Locust genome could be the key to ending devastating crop damage
The desert locust has a notoriously complex genome structure, but scientists hope that by cracking their genetic code they can develop ‘intelligent pesticides’ that do not harm other organisms.
Locust swarms can cause damage to crops of biblical proportions.
A study deciphering the genetic material of the desert locust by researchers at the University of Leicester could help combat the crop-ravaging behaviour of the notorious insect pest, which currently contributes to hunger crises in developing countries.
It is hoped that the study will provide the basis for developing ‘intelligent pesticides’. These act with surgical precision by tapping into locust-specific signals in the nervous system, to either kill or disable their swarming behaviour, without harming other organisms.
The complete set of genetic information for the desert locust could have major international implications for countries in regions such as East Africa, the Arabian Peninsula and South-West Asia, which this year have suffered the worst desert locust crises in decades despite ongoing wide-spread control operations.
According to the Food and Agricultural Organisation (FAO), a swarm of locusts can contain around 40 million insects per square kilometre, which each day can eat the same amount of food as 35,000 people. The FAO estimates that 42 million people are currently facing severe food insecurity caused specifically by the desert locust.
Countries in East Africa have this year seen some of the worst swarms for decades. The Famine Early Warning System Network estimates that desert locusts in Somalia will eliminate enough crops to feed 280,000 people for six months this year. Coupled with an already unstable environment, it is estimated that 1.6 million people will move into the network’s ‘In Crisis’ or ‘Emergency’ categories – which mean families have significant food shortages.
Dr Tom Matheson, from the Department of Neuroscience, Psychology and Behaviour at the University of Leicester said: “The incredible devastation that these voracious insects can cause to food crops and pastures affects the livelihoods of hundreds of thousands of farmers and exacerbates the risks of starvation for the wider population in already vulnerable regions.
“The desert locust genome provides key information that could be a complete game-changer for the developing world, and a huge economic step forward for countries struggling to feed their populations.
“Tackling locust infestations and controlling swarms will never be easy because of the challenging conditions across the huge areas affected, but with the right information and research at hand, we hope that future approaches can become more effective.”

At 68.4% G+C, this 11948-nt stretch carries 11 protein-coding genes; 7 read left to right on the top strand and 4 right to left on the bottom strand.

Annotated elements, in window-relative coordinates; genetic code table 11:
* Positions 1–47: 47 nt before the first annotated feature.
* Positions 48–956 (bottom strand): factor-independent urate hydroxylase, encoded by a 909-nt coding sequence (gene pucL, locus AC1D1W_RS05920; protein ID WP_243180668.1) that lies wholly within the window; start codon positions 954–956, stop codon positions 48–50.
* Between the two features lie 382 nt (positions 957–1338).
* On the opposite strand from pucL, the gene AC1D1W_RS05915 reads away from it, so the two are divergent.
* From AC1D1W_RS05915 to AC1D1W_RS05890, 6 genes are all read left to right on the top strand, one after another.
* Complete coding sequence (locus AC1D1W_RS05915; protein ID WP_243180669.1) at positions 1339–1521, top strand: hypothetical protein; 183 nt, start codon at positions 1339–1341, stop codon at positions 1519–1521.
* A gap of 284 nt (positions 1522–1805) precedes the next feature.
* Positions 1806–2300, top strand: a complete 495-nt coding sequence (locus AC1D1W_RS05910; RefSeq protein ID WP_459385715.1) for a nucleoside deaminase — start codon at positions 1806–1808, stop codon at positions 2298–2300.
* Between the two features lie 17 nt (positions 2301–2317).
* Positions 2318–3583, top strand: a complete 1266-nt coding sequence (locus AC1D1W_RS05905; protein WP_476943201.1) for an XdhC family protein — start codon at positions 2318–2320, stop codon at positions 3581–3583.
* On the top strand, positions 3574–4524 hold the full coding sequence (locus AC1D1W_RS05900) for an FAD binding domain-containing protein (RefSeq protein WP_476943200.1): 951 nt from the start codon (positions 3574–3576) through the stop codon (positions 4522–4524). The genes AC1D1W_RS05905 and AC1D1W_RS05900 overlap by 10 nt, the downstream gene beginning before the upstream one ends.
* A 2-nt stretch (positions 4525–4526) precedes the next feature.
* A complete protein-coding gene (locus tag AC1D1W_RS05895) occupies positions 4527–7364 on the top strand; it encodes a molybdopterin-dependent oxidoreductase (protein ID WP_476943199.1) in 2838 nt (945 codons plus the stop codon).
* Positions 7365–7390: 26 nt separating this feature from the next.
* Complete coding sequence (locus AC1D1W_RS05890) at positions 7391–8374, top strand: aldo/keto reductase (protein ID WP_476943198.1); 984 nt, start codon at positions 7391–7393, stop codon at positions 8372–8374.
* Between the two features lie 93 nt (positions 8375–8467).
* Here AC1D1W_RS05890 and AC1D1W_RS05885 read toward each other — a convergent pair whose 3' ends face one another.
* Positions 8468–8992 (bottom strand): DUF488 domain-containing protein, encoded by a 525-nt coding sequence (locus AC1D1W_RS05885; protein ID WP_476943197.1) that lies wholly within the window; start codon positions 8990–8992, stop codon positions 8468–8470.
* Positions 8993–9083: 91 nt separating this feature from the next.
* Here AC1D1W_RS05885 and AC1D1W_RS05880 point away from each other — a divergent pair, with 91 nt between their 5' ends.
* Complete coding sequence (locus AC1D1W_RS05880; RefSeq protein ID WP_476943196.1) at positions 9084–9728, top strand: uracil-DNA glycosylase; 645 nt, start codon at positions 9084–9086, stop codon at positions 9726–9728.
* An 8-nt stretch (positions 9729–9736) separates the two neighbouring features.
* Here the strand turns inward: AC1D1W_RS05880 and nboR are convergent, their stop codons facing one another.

He added: “If climate change causes locust plagues to become the ‘new normal’, we will need all hands on deck by way of in-depth research and improved technology to help in the fight to control swarms.”
Desert locust swarms have, according to the World Bank, affected 23 countries in 2020 alone, from Pakistan to Tanzania. Authorities in affected countries have been carrying out aerial spraying of pesticides, but the scale of the infestation is often beyond local capacity. Desert locusts can travel up to 150km (95 miles) in a day, crossing national borders and rugged terrain in regions with little road infrastructure.
While locust swarms are infamous for the great damage they inflict to agriculture, their genetic material (‘genome’) is famed among researchers for its enormous size. At more than 8.8 billion base pairs of DNA (8.8 ‘giga-bases’), the desert locust genome is the largest insect genome sequenced to date and over 2.8 times larger than the human genome.1
Dr Swidbert Ott, also from the University of Leicester’s Neuroscience, Psychology, and Behaviour department, added: “We do not yet understand the genetic instructions that make locusts behave so differently from ordinary grasshoppers, and to such damaging effect. Until now, a major stumbling block has been the lack of the desert locust genome sequence that holds the answer to what makes a grasshopper a locust.
“We hope that our data can facilitate the development of novel, more sustainable methods of managing swarm outbreaks. With the information in our research now available, there is a unique opportunity for innovators to create an intelligent pesticide that targets locusts, but not other insects crucial to the ecosystem, such as pollinators.”